• Even before he left Saturday's preseason game with a thigh injury, kicker Lawrence Tynes looked as though he might be cause for concern. Having missed a few practices as he recovers from knee surgery, Tynes was unable to boot kickoffs out of the back of the end zone the way it seems every other kicker in the league has so far this preseason. And he missed a couple of field goals (though the first was a 56-yarder he shouldn't have been asked to try). Worth keeping an eye out to see how he looks the rest of August.
  • As for punters, Matt Dodge has looked better than he did in his difficult rookie season, but it's going to be tough for him to beat out Steve Weatherford, who's just better at the job.
  • EAST RUTHERFORD, N.J. -- All right. One more from New York Giants camp today before I go home to watch these Philadelphia Eagles and Dallas Cowboys games. Remember when I said before that Giants GM Jerry Reese hadn't made himself available for interviews? Well, guess who held a news conference after the Giants finished practice this afternoon! That's right. Jerry Reese!!

    Ohm Youngmisuk will have all the details on, but I was there as well and so I'll give you my impressions of what Reese said and what it all means. Basically, I think the guy has been getting his rear end kicked this offseason and is in denial about it. It's one thing to say you don't feel the need to play big on the free-agent market the way some other teams are doing. It's fine to say you like your team the way it is. But if you're going to do that, step two of the plan is to keep your own players. And Reese has let two important parts of his passing game -- Steve Smith and Kevin Boss-- walk out the door without replacing them.

    "It seems like people are in a little bit of a panic over the perception that we're not dong a lot," Reese said.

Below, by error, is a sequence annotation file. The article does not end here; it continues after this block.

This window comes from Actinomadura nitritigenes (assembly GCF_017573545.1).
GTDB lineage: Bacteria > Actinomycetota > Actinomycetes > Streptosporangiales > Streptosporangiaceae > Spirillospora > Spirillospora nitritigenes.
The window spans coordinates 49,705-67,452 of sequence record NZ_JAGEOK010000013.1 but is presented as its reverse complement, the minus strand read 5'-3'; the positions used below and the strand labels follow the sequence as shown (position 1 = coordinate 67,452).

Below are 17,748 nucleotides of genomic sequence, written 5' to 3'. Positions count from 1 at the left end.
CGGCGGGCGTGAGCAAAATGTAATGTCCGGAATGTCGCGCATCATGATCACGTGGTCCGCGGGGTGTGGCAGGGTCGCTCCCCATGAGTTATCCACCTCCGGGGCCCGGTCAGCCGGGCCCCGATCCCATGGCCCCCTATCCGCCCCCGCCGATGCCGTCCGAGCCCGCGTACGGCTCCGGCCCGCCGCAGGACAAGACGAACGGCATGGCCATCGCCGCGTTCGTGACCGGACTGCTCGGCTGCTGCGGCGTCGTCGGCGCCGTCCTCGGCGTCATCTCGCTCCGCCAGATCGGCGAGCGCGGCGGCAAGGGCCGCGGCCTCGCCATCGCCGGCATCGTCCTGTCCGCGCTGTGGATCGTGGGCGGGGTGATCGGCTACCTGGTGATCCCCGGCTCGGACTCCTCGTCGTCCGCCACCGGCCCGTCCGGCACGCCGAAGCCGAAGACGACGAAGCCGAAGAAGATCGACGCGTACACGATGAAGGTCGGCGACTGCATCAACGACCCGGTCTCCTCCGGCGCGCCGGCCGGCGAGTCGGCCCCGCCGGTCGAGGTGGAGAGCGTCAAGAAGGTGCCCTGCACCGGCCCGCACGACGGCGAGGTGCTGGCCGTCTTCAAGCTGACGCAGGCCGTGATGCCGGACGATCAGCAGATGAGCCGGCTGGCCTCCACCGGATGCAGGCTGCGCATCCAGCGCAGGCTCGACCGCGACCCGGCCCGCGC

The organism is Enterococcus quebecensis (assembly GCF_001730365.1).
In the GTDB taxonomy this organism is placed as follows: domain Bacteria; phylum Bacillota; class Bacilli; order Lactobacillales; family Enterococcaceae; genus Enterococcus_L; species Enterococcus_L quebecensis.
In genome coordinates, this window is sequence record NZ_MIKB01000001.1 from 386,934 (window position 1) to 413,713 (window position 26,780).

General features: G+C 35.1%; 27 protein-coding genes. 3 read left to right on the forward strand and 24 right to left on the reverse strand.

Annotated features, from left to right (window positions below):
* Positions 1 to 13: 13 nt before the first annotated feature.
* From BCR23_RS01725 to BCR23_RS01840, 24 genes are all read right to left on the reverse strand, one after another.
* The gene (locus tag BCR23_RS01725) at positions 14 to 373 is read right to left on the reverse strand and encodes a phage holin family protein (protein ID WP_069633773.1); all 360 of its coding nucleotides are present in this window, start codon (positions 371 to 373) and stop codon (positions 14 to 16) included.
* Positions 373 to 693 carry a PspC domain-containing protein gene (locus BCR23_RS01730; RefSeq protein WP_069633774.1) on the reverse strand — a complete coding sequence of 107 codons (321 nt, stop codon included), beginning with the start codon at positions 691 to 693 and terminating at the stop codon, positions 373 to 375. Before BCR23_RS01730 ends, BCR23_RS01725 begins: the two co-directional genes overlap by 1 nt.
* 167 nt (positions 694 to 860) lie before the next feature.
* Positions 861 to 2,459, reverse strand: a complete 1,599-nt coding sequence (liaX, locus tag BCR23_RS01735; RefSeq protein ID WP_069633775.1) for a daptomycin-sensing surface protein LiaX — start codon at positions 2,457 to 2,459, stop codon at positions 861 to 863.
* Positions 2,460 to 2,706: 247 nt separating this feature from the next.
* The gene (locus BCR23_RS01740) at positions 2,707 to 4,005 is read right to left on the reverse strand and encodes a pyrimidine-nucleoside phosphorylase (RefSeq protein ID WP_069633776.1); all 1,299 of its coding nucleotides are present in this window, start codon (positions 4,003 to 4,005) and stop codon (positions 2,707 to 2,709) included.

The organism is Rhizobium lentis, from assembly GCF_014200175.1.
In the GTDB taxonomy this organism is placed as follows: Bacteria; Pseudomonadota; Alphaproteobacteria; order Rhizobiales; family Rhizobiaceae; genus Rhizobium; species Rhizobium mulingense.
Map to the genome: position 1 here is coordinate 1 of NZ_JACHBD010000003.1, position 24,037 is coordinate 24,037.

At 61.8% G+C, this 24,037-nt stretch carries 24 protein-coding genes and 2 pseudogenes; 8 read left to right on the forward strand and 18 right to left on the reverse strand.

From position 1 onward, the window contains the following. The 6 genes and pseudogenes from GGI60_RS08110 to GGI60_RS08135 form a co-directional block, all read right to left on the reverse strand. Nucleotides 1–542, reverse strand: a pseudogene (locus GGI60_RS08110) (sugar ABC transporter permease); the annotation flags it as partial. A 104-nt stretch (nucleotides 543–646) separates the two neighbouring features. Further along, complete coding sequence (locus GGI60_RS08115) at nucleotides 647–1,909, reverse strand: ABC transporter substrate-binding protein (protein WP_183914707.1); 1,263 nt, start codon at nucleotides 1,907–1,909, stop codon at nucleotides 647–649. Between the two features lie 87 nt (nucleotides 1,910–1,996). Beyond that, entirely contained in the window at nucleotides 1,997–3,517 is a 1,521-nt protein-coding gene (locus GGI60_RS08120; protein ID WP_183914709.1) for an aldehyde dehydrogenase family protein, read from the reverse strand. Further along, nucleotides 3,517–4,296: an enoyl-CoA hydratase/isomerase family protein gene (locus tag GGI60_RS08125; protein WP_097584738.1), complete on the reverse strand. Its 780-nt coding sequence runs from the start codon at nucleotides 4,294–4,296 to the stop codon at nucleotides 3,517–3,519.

Yeah, it seems that way to me and my Twitter feed too, Jerry.

    Reese said all the right things about Smith signing with the Eagles -- wisely declining to get into the he said/she said back-and-forth about who promised what and counter-offers and all of that. But his general message was that, while other teams (he didn't say which but the presumption is that he was thinking of a team whose name rhymes with "Shmiladelphia Shmeagles") were making all the "sexy" moves, his team was staying the course, and confident in that course.

    "We were 10-6 last year and we expect to build off of that," Reese said. "If we make a couple of plays, we would've been in playoffs. We'll make the plays this time, we'll get in the playoffs and we'll make a run."

    And he could be right. As I pointed out in Breakfast Links this morning, the Giants' front-line players look very good, and if they stay healthy there's no reason to think this isn't a playoff team. But letting Smith and Boss go and hoping Victor Cruz, Domenik Hixon and Travis Beckum are ready to take over has left the Giants thin at some critical spots.

    My question to Reese was this: Part of this "game plan" he discussed was obviously an effort to sign a receiver and a tight end, since they tried on Plaxico Burress, Smith and Boss. They didn't get any of those guys, nor did they sign anyone else who may have constituted a backup plan at either position. So doesn't that indicate that things didn't go according to plan?

    His answer indicated was no, the Giants didn't think they needed a receiver and a tight end, but rather that they wanted to try and sign those particular players, knowing all along that their backup plans were guys who were already on the roster.

    "Kevin Boss caught 35 balls for us last year," he said. "Travis Beckum is certainly a guy we expect could catch 35 balls for us this year."

    Sounds like sour grapes to me. But most Giants fans seem to believe in Reese and be willing to give him the benefit of the doubt. He could prove us all wrong and go out and win the division with this team that made no big moves while the Eagles were signing everyone in sight. There's enough talent on the Giants' roster to pull something like that off, assuming they get really, really, really lucky with injuries. I believe that.

    But I also believe Reese was far less prepared for some of the things that have happened to him and the Giants since the offseason began, and that the way some of these situations broke have left him exposed in key spots. He'll look good if all of the backups who got promoted perform the way he hopes they will. It's just that, from here, that looks like a lot more of an "if" than his brave face is making it out to be.